The prospect of a nuclear-armed Iran remains the most immediate proliferation threat to the middle east. Iran needs to co-operate fully with the International Atomic Energy Agency and comply with five United Nations Security Council resolutions calling for it to suspend its enrichment programme.
Iran’s announcement that it intends to build another 10 uranium enrichment plants may or may not be mere posturing, but in any event, it amounts to provocative defiance of the will of the international community, as expressed in the IAEA resolution. At what point does the Minister consider that economic sanctions against Iran will become inevitable?
First, we should not be distracted by the announcement made this week. The issue is that after six years of engagement and five UN Security Council resolutions Iran has still refused to comply with its responsibilities under international law. What has been agreed by the international community is that there will be a meeting of officials of the E3 plus 3 this month, an assessment will be made of the engagement strategy so far, and at that time an appropriate judgment will be made about the next stage. What is clear is that the international community will not tolerate Iran developing nuclear weapons. Not only is that a threat to the stability of the middle east, but it would also trigger an arms race in that region, which would have no limit.
But what representations has my hon. Friend made to the newly appointed European Union High Representative for Foreign Affairs and Security Policy to ensure that, as is crucial, a single voice comes out of the European Union against the Iranian uranium enrichment policy?
My hon. Friend is right to make the point that we need the EU speaking with one clear, loud voice and making it clear to Iran that we stand together on this issue. My right hon. Friend the Foreign Secretary will meet the new High Representative this week to that end.
The IAEA director general has said:
“We have effectively reached a dead end”
on Iran. Given that, does the Minister agree that we need to be talking about a new UN Security Council resolution, which should include a total ban on arms sales to Iran, a tough UN inspections regime and action against the Iranian Islamic revolutionary guard corps, which is deeply involved in Iran’s nuclear and ballistic missile programmes?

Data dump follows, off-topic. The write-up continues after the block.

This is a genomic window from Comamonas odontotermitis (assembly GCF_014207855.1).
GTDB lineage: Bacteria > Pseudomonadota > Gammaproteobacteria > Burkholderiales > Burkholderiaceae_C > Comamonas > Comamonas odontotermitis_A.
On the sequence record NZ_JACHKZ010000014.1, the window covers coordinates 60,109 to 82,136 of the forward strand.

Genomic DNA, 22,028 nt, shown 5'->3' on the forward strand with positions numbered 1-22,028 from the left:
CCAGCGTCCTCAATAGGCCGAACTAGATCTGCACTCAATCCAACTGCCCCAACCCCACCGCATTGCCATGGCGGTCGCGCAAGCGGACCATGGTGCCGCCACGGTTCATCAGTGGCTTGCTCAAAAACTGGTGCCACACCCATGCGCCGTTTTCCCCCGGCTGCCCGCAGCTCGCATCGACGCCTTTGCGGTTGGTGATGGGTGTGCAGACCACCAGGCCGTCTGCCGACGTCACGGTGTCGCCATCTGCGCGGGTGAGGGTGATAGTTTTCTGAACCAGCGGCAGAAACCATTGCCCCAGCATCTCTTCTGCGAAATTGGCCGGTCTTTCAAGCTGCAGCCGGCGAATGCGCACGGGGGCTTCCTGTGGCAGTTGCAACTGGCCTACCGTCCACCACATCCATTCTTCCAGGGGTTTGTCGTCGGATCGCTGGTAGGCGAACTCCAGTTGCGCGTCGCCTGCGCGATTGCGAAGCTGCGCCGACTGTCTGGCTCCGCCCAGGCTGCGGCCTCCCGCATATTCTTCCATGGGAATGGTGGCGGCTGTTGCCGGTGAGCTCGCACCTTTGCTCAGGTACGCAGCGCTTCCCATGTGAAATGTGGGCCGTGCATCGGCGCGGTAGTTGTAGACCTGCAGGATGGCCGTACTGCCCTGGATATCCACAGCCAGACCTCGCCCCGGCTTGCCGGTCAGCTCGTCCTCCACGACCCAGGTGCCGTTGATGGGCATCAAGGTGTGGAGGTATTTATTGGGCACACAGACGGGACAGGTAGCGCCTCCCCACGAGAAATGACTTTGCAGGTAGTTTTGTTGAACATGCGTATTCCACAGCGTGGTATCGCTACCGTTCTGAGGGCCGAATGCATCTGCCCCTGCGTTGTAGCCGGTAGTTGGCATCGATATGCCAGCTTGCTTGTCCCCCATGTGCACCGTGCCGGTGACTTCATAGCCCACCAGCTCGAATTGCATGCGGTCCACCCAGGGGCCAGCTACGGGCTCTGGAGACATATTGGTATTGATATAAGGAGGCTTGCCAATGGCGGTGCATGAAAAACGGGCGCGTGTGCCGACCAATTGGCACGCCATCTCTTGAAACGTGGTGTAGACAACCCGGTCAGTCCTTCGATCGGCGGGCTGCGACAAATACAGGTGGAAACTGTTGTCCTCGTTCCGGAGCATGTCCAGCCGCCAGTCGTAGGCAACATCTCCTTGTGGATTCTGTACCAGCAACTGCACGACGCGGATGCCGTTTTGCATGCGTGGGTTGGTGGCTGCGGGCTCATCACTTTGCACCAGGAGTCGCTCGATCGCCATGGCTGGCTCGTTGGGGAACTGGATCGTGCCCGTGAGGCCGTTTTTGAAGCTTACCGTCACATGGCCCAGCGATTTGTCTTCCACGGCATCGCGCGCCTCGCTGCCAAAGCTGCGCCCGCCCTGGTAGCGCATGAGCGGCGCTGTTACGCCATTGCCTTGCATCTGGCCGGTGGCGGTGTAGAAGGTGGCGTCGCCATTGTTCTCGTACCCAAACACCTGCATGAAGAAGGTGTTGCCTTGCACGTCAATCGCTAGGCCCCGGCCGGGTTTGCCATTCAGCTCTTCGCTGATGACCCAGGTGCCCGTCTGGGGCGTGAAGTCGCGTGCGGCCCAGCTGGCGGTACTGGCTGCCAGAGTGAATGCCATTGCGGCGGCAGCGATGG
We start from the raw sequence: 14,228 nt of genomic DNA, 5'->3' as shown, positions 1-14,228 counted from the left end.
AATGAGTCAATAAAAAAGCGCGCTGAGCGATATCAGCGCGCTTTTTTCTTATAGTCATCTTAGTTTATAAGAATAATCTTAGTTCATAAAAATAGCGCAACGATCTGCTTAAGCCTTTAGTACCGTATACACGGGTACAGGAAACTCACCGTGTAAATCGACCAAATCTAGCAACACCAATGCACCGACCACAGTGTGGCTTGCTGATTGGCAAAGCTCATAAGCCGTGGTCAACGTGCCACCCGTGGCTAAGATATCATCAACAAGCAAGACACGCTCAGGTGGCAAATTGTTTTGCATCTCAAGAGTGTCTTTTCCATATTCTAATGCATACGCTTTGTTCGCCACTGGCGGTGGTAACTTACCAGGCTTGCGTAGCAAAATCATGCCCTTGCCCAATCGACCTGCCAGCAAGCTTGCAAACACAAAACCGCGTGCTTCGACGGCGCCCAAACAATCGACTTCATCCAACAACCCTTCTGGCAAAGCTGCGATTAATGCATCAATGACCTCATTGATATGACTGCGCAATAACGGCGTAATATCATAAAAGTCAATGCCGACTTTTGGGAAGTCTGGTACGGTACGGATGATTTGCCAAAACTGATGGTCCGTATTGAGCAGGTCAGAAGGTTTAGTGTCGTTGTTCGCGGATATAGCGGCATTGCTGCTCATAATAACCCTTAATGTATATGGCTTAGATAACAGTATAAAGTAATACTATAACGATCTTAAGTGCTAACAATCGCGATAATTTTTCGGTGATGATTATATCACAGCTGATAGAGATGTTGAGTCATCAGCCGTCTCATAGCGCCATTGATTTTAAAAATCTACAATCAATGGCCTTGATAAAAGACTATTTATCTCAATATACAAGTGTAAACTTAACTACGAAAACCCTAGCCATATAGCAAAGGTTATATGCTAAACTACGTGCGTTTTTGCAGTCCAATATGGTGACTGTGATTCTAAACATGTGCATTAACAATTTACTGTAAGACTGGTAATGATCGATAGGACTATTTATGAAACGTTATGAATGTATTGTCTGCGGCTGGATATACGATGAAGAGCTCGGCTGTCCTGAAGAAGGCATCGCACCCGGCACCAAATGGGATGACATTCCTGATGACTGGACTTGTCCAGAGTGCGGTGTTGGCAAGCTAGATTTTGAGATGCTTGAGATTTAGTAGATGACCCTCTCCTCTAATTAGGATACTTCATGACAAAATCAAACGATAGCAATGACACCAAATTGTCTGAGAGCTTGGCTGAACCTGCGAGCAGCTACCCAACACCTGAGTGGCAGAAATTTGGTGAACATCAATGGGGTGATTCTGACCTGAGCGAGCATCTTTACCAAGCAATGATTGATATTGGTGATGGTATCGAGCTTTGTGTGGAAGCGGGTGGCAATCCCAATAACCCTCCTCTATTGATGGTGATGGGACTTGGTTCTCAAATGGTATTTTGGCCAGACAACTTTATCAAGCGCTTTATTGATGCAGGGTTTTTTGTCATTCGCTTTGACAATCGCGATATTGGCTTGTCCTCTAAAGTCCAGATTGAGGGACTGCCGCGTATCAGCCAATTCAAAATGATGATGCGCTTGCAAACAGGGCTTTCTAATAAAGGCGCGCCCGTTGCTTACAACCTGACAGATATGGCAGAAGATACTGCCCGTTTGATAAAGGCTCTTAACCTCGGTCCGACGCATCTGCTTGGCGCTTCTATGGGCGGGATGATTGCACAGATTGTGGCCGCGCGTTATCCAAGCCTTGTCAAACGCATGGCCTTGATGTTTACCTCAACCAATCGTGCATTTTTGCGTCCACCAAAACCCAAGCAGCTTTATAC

What is important is that it is absolutely clear that despite the international community’s reaching out a hand towards Iran, requesting diplomatic engagement and saying that we want a political solution, and despite the speech in which the new President of the United States made those points, Iran has still refused to engage: for more than a year, it has not engaged with the UN’s nuclear watchdog in any way. If, at this stage of reappraisal, the best way forward is found to be a United Nations resolution about further sanctions against Iran, we will take that view seriously.
It is clear that Iran has not listened to anything that anybody has said for the past six years and is proceeding irrespective of any representations made, so talk of further sanctions is really neither here nor there. However, may I press the Minister a little further? Having P3 and E3, and talking to the new High Representative, is still not a proper European position. Will he say exactly how the three E3 countries—Germany, France and the United Kingdom—intend to work with the rest of the European Union and the new High Representative to bring some clout to the table?
The General Affairs Council is due to meet next week. There will be an attempt to get complete EU unity on this issue, so that we can go forward to the December E3 plus 3 meeting with a common EU position. We will then consider the case for a UN Security Council resolution.